During the 1950s, when life in America was getting back to the way it was supposed to be (and even better), potent new forces threatened everything that was familiar and dependable. The Civil Rights Movement challenged generations-old patterns that denied people of color many of the rights that other Americans enjoyed. Studies by Alfred Kinsey revealed and the newly developed contraceptive pill facilitated significant revisions of sexual relations among Americans. A new kind of music, with Elvis Presley the pioneer, expressed new attitudes toward culture and the arts, especially among the youth, despite the entrenched opposition of parents, teachers, and most arbiters of taste and fashion.
In a book more than 700 pages in length, David Halberstam tells the dramatic story of this revolutionary decade. Surprisingly, he has nothing to say about religious developments during this period despite the fact that the 1950s was a period when theologians and pastors were actively at work in public lectures, the popular press, and serious book publication.
In a book of sermons published in 1948, theologian Paul Tillich provided a metaphor for the approaching era: The Shaking of the Foundations. He intuited the cultural reality of what earth scientists were just then coming to understand about nature: that two cultural plates were colliding and, as with the earth’s continental subduction zones, the newer cultural system was pushing itself over the older, more stable one.
In that same year, a group of Tillich’s earlier lectures and essays were published with the title The Protestant Era. Its suitability for the period of cultural change then emerging is indicated by the fact that his title, before it was revised by the publisher, had been “The End of the Protestant Era.”
During the next decade—the 1950s—this slow-speaking, German-accented academic voice become increasingly well known by Americans. His book The Courage to Be, published in 1952, began as lectures at Yale on a foundation that instructed lecturers to concern themselves with “religion in the light of science and philosophy.” In 1955, he published Biblical Theology and the Search for Ultimate Reality, which was an extended version of lectures delivered at the University of Virginia. Theology of Culture (1959) continued his exploration of religion and the rest of life.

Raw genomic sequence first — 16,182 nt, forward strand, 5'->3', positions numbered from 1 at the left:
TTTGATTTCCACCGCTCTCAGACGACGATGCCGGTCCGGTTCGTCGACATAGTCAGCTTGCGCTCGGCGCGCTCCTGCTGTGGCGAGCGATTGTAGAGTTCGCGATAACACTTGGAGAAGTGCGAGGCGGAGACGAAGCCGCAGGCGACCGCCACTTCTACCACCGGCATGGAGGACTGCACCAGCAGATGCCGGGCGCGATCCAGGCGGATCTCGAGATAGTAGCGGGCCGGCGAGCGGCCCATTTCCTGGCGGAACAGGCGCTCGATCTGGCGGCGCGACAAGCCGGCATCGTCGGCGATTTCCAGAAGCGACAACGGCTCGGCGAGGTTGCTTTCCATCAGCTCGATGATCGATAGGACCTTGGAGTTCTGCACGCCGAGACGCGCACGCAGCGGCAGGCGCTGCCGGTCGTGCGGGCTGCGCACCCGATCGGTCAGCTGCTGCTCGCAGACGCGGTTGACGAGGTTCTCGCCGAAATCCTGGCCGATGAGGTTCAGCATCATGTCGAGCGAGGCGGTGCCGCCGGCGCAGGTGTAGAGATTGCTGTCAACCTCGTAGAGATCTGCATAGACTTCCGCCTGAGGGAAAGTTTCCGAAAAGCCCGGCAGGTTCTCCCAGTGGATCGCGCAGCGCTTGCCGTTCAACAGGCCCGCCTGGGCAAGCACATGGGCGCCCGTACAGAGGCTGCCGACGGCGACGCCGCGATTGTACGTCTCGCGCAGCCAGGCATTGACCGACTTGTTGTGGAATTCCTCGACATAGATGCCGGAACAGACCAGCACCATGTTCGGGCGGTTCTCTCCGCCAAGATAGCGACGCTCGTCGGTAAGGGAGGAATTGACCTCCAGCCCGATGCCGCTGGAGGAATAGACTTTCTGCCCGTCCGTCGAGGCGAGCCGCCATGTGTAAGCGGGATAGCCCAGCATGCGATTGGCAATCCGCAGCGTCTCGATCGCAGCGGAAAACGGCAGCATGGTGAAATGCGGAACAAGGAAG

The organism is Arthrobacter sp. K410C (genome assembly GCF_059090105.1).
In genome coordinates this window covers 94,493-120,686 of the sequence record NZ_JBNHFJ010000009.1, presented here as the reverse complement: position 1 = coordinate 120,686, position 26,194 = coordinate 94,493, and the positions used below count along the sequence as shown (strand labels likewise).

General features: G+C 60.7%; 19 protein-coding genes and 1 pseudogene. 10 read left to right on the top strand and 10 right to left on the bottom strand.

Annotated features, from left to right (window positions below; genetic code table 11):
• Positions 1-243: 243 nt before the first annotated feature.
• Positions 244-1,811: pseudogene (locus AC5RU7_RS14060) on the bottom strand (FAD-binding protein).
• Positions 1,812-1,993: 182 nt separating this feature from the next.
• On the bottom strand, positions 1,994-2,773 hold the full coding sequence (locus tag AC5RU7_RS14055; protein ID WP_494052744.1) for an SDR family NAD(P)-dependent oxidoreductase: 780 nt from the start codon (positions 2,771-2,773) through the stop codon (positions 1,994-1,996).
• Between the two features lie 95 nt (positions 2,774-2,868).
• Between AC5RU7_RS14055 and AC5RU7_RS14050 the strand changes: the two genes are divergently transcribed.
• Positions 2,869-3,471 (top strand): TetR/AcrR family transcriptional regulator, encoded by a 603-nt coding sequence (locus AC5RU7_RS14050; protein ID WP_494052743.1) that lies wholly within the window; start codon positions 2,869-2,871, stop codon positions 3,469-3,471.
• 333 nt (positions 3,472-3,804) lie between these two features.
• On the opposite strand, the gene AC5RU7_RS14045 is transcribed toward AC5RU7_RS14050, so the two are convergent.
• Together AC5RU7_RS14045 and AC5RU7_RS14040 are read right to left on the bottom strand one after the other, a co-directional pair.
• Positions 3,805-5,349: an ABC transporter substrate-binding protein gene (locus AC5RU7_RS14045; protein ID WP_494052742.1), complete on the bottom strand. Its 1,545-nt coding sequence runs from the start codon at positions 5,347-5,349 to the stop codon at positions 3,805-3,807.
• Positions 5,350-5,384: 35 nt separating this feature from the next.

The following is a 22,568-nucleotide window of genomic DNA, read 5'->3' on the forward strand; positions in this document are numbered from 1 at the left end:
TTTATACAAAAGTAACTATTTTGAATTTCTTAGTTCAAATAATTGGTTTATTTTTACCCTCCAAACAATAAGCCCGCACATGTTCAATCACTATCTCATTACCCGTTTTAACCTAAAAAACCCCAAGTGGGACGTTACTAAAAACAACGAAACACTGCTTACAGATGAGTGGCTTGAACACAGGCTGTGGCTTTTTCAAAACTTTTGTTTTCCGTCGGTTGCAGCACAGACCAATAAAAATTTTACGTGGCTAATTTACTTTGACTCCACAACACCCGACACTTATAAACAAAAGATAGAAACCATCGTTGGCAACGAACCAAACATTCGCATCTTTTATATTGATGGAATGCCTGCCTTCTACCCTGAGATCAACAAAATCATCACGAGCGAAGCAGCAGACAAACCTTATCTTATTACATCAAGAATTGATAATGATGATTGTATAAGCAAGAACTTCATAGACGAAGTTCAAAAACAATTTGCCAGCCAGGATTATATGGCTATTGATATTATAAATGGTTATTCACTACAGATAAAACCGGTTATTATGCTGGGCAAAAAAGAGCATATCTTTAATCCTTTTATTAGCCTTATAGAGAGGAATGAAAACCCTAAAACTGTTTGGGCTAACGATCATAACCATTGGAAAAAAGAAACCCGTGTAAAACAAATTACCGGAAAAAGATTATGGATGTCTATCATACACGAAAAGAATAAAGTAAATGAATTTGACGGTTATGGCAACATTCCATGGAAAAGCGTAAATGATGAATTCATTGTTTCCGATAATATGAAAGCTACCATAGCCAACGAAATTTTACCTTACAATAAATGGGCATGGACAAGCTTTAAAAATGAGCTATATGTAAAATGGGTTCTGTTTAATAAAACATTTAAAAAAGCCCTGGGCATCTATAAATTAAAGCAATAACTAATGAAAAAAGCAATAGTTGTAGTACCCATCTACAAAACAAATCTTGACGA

Despite the abstract character of Tillich’s philosophical theology, he attracted widespread attention among the religious and the irreligious. He contributed an article to The Saturday Evening Post (June 14, 1958) and made the cover of Time (March 16, 1959). In these writings and appearances, Tillich represented a point of view that would later become the motif of his life and work: living on the boundary. That was where church people in the 1950s and beyond also were living.
My one close contact with Tillich occurred at the end of the decade, on January 12, 1960, while I was doing doctoral studies at Pacific School of Religion in Berkeley. That evening Tillich would deliver a lecture at the University of California on the Foerster Foundation whose lecturers were to address the topic “The Universality of the Human Soul.” The audience in that citadel of secularism overflowed two large halls.
Earlier that day, Tillich met students and faculty of the Berkeley seminaries for an informal session at PSR’s Chapel of the Great Commission. During the question-answer interchange, Tillich mentioned Karl Barth who recently had said that he no longer read Tillich because he (Barth) no longer found his writings helpful. Tillich then commented that some time earlier he had given up reading Barth, having found his dialectical theology of little value. The impasse between these two German theologians, both born in 1886 and both veterans of the struggle against Hitler, is clear in the first pages of Tillich’s Biblical Theology and the Search for Ultimate Reality where he refers explicitly to what many considered “the great theological event of the last decades,” namely “Karl Barth’s prophetic protest against the synthesis between Christianity and humanism.”
Tillich explained to the people in the chapel that his systematic theology had begun when he was a young Lutheran pastor teaching his first catechism class. Listening to the catechetical answers that the students had memorized and were reciting, Tillich remarked that he realized that if we hoped to keep these youth in the church we would have to give them better answers than these.
The lecture, which I attended half a century ago, is an hour-long address well worth listening to even now. Thanks to the University of California, it can still be heard as it was recorded that night in Berkeley: “Symbols of Eternal Life.” Thanks, too, to the Multnomah County Public Library (and Powells Books) for keeping Tillich’s books on the shelf so that thoughtful students of religion and culture can read them these many years later.